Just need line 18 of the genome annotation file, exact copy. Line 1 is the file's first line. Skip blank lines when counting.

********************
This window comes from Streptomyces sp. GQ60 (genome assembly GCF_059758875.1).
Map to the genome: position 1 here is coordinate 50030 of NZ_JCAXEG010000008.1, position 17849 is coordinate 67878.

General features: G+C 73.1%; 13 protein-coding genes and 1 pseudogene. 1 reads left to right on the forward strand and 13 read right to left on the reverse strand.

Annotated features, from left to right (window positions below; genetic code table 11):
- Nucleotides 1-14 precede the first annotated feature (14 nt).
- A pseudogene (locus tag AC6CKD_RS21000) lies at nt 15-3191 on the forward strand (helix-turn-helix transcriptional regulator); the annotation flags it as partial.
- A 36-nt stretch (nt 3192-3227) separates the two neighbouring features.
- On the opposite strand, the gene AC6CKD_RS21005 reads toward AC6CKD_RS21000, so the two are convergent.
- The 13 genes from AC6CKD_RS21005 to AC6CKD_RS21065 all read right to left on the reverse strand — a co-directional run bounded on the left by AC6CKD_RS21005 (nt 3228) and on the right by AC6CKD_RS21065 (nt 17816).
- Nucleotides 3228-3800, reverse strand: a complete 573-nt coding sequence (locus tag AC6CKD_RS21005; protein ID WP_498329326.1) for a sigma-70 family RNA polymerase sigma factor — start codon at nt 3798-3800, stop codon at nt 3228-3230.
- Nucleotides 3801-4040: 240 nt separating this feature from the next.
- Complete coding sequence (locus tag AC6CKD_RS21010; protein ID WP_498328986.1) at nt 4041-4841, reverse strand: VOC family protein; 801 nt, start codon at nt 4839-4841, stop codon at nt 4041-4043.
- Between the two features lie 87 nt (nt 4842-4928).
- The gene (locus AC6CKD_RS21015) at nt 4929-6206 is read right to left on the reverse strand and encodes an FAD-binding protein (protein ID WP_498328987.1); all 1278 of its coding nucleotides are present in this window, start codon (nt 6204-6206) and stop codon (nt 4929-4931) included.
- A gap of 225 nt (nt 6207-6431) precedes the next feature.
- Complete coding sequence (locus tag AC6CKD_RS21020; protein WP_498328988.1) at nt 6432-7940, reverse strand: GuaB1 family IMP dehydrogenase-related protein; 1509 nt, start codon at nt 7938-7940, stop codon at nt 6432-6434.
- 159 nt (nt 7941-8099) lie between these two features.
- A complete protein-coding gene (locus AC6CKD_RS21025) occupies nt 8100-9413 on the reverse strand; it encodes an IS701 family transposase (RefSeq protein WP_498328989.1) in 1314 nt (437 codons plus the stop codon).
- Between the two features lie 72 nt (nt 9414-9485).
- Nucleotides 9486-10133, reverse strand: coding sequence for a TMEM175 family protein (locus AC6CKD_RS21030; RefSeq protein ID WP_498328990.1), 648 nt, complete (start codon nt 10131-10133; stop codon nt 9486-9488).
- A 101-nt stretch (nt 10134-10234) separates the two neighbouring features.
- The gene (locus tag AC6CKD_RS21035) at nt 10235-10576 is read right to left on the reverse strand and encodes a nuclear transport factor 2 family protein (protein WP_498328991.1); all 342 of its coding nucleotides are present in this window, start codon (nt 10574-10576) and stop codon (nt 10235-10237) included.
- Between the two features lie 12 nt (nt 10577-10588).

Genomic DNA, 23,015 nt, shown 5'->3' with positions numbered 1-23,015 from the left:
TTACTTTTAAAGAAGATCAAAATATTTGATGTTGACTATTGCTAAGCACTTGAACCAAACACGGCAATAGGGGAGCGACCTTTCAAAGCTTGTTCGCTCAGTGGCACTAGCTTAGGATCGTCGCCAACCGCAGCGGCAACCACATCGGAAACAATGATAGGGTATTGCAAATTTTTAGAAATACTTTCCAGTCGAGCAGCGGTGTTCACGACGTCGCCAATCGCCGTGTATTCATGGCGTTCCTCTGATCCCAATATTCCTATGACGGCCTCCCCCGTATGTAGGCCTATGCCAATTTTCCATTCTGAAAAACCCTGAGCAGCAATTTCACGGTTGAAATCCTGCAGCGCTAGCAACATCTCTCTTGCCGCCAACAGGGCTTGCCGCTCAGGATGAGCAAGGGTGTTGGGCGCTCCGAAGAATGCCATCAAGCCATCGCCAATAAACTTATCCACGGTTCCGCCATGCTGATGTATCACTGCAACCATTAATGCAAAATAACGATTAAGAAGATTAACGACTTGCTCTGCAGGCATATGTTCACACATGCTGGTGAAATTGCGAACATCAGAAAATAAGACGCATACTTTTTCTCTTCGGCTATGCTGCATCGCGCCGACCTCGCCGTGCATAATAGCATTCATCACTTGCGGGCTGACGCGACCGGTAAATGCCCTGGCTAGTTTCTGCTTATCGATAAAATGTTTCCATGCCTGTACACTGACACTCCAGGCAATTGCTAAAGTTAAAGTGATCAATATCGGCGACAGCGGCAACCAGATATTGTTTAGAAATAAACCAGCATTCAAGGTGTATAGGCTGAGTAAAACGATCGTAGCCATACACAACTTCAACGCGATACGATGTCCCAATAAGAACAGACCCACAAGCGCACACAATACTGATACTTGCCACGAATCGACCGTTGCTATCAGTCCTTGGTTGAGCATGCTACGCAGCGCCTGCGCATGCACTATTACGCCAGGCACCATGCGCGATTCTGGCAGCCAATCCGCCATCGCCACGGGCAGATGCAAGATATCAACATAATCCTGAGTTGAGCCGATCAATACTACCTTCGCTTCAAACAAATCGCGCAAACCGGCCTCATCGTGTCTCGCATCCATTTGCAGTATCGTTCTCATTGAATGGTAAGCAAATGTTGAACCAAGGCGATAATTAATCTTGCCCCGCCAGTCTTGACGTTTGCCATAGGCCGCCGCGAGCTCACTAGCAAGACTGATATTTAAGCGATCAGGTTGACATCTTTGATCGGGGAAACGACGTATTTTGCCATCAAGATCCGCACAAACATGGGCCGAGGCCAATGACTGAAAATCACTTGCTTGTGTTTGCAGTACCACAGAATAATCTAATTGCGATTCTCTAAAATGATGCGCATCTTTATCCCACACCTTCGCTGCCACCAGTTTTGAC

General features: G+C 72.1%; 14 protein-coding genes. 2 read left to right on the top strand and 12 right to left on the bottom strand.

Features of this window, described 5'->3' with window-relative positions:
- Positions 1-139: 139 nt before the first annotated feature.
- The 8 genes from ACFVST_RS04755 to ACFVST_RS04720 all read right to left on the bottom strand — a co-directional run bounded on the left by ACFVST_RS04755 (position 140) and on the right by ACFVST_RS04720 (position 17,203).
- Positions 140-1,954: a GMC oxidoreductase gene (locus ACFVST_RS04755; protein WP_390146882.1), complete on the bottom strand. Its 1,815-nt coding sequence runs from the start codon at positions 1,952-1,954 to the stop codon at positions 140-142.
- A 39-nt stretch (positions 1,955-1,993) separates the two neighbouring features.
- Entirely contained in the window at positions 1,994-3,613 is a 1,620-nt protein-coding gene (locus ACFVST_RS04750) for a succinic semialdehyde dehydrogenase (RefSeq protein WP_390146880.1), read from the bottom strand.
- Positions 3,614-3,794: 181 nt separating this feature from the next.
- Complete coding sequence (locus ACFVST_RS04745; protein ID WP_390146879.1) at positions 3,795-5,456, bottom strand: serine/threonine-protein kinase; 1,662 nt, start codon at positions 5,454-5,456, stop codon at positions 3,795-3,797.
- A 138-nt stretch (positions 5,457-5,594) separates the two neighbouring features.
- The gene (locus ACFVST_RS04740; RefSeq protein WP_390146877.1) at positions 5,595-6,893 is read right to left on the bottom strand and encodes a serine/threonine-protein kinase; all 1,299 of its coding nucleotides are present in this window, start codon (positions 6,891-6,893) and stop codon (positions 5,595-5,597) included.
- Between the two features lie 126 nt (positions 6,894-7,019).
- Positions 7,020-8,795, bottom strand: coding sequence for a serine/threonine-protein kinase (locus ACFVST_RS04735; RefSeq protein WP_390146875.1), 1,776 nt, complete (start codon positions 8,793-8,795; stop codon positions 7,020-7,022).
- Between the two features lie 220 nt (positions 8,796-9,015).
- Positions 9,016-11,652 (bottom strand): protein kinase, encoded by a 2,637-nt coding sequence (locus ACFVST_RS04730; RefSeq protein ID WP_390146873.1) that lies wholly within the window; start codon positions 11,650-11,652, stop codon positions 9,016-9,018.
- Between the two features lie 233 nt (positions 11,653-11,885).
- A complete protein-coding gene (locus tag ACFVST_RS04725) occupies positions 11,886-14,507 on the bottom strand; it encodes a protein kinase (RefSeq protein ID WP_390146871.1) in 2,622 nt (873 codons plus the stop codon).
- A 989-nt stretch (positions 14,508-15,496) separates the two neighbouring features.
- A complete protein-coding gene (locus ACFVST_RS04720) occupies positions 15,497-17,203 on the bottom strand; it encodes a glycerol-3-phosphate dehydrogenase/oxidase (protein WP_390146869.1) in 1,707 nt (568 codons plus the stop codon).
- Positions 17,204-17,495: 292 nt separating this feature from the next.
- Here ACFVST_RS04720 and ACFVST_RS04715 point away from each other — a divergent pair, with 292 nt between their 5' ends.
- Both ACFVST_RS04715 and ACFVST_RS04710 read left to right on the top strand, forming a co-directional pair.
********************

- A complete protein-coding gene (locus AC6CKD_RS21025) occupies nt 8100-9413 on the reverse strand; it encodes an IS701 family transposase (RefSeq protein WP_498328989.1) in 1314 nt (437 codons plus the stop codon).